The use of personality profiles in personnel selection: an exploration of issues encountered in practical applications
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The purpose of this study was to explore the issues that are typically encountered when using personality instruments for personnel selection. Cattell's Sixteen Personality Factor Questionnaire (16PF) was used in the study to predict job performance in a small team-based manufacturing organization. Issues including the utility of the 16PF in this setting, the bandwidth fidelity argument (to use narrow or broad traits), and whether job-specific versus company-wide profiles provide better prediction success were addressed. The usefulness of the organization's current selection process of using the 16PF to generate interview questions was also investigated. Results indicate that the 16PF can be a useful tool for personnel selection in this setting and that the 16PF was able to correctly classify if an applicant was going to be successful over 86% of the time. Evidence for using narrow factors instead of broad factors was also presented, and the benefits of using job specific profiles were discussed. The limitations of this study were addressed, which included conducting this type of research with relatively small sample sizes. Additionally, this study provides suggestions for additional research in the future.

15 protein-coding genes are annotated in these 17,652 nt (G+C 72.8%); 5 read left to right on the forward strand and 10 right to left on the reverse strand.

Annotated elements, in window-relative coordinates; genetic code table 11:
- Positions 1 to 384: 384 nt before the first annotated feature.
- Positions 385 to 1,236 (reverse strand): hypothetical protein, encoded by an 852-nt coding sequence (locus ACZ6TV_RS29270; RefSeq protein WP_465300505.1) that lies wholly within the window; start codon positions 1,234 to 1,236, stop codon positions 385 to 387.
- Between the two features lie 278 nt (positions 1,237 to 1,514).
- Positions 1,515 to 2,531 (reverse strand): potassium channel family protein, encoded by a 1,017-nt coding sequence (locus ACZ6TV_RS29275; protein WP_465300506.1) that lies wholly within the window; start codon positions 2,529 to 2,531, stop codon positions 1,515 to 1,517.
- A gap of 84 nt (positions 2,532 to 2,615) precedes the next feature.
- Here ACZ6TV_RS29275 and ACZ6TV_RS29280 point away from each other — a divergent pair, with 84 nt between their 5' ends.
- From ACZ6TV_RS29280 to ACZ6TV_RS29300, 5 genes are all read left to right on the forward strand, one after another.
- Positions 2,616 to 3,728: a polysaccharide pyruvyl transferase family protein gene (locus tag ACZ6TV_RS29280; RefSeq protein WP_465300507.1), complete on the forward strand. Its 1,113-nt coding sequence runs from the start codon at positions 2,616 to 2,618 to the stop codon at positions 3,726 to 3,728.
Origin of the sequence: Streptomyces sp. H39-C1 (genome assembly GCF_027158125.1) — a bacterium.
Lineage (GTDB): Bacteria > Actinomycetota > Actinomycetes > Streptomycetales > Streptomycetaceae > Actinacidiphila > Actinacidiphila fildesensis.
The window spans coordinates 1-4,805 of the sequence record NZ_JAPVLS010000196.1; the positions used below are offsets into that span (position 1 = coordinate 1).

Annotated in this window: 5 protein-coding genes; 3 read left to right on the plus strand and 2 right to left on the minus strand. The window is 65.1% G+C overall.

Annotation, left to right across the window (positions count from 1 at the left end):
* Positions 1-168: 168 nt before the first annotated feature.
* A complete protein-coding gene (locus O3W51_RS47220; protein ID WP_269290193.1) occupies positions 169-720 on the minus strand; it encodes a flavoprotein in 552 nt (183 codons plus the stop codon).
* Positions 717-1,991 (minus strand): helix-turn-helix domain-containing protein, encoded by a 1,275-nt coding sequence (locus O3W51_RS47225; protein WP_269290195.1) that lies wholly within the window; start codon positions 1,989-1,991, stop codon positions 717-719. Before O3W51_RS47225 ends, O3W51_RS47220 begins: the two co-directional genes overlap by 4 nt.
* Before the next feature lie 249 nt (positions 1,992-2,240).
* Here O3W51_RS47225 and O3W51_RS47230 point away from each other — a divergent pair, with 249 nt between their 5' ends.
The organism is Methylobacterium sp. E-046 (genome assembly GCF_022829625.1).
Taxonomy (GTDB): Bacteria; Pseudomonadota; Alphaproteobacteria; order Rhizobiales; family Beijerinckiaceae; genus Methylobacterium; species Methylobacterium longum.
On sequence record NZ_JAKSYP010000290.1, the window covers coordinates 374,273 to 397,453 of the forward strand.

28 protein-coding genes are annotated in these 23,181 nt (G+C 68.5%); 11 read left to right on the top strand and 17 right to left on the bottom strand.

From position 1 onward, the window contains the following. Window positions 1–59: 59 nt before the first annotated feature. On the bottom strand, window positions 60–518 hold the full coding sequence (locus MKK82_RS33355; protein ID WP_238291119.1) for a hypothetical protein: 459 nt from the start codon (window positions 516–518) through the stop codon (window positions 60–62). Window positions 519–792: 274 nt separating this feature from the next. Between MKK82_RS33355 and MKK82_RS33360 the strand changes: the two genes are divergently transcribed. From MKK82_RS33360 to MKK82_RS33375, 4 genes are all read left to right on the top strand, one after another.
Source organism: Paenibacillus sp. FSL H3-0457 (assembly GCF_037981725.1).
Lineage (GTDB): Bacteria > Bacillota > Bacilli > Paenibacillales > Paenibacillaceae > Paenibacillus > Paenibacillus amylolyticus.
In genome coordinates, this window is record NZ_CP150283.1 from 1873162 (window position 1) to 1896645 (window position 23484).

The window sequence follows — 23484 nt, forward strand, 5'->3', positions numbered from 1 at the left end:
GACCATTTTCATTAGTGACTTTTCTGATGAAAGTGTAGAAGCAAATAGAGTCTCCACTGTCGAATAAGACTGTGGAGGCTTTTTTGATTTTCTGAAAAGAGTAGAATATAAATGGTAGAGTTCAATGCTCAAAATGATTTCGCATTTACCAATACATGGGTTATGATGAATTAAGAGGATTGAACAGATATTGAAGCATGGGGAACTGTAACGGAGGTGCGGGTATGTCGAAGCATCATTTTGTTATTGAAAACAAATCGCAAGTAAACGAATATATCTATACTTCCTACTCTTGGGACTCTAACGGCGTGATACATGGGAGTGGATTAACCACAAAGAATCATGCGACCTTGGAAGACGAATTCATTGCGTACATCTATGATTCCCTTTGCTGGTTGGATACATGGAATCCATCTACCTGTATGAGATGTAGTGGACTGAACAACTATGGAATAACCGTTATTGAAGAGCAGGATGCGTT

Shelton, Matthew Larrence (2004). The use of personality profiles in personnel selection: an exploration of issues encountered in practical applications. Doctoral dissertation, Texas A&M University. Texas A&M University. Available electronically from